Question: We’ve noticed some construction going on at City Hall, what’s going on?
Answer: The construction downtown sure is hard to miss, isn’t it? Yes, City Hall is being renovated. The construction started this winter and all three phases are expected to take approximately six years overall. This stage will be finished in December 2012. The work will bring the building up-to-date with seismic building standards and fire codes. Officials say that doing the work now will ensure the building’s safe use for another thirty years. But what we do around here is history, and the renovation provides an excellent chance for reflection, it’s the perfect chance to take a look back at Boise’s old City Hall and the Mayor who commissioned it.
In 1893 Boise opened its new city hall, located at the southeast corner of 8th and Idaho. It was commissioned by the mayor, James A. Pinney, and designed and built by James C. Paulsen, an architect from Montana. Built in the Rhenish Revival Style, it elegantly combined Gothic and Romanesque elements, using stone and red-bricks. As the city grew, the building simply outgrew its function. And so the building was put up for sale in 1948 but it was demolished in 1953, after having been (mis)used for several make-shift purposes.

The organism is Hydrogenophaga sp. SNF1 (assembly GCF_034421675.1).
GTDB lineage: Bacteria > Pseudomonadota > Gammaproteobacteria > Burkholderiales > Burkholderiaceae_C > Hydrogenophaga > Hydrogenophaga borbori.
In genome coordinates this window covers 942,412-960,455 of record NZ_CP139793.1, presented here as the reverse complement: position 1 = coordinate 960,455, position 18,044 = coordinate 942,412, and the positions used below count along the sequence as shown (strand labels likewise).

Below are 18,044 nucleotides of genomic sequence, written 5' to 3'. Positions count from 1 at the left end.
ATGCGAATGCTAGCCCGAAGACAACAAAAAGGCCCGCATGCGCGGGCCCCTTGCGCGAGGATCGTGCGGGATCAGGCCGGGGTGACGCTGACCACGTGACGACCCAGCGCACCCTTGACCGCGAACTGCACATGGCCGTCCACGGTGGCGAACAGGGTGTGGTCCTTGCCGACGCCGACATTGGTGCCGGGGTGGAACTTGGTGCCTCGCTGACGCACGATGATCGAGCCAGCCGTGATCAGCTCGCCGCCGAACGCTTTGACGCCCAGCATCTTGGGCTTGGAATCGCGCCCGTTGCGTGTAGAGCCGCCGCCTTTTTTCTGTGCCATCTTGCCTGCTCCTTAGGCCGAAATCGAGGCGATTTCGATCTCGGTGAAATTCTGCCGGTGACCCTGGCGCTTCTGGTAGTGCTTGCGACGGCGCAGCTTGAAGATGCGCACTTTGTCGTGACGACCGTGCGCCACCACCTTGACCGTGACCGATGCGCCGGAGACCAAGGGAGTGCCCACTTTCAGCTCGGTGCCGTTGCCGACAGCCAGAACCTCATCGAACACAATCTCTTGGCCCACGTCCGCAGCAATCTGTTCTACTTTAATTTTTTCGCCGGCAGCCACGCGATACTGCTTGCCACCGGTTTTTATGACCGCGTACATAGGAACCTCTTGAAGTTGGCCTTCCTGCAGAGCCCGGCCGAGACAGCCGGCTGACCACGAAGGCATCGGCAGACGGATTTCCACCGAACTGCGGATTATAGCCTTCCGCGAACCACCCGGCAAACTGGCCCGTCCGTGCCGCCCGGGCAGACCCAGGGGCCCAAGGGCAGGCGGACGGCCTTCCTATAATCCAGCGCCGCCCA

Gold attracted Mr. Pinney to the Boise area initially, but it was his business ventures that kept him here. After having run and managed several general stores in Oregon and in Idaho City, Pinney decided to open his own store in Boise. The City Book Store opened in 1869, described by the Statesmen as a “mammoth bookstore,” it was the first but not the only business venture Pinney undertook. After having managed the Sonna Opera House for a number of years he decided to build a theater. In 1892, Pinney hired James C. Paulsen, the same architect that built City Hall, to design the Columbia. In 1908 he opened the Pinney Theater just across the street from the old Columbia, which was demolished that same year (check out our site for some fantastic images and a little more history on theater in early Boise). The Pinney Theater continued on and was eventually converted into a movie theater, but it was razed in 1968 under the auspices of urban renewal.
Mayor Pinney has been called the “father” of modern Boise because of his resounding influence on the growth of the city around him through politics, and, as we can see, through architecture as well. In 1876 the Statesman described him as “one of Idaho’s best and most beloved pioneers.”
Have a question about Boise’s history? Ask a Historian.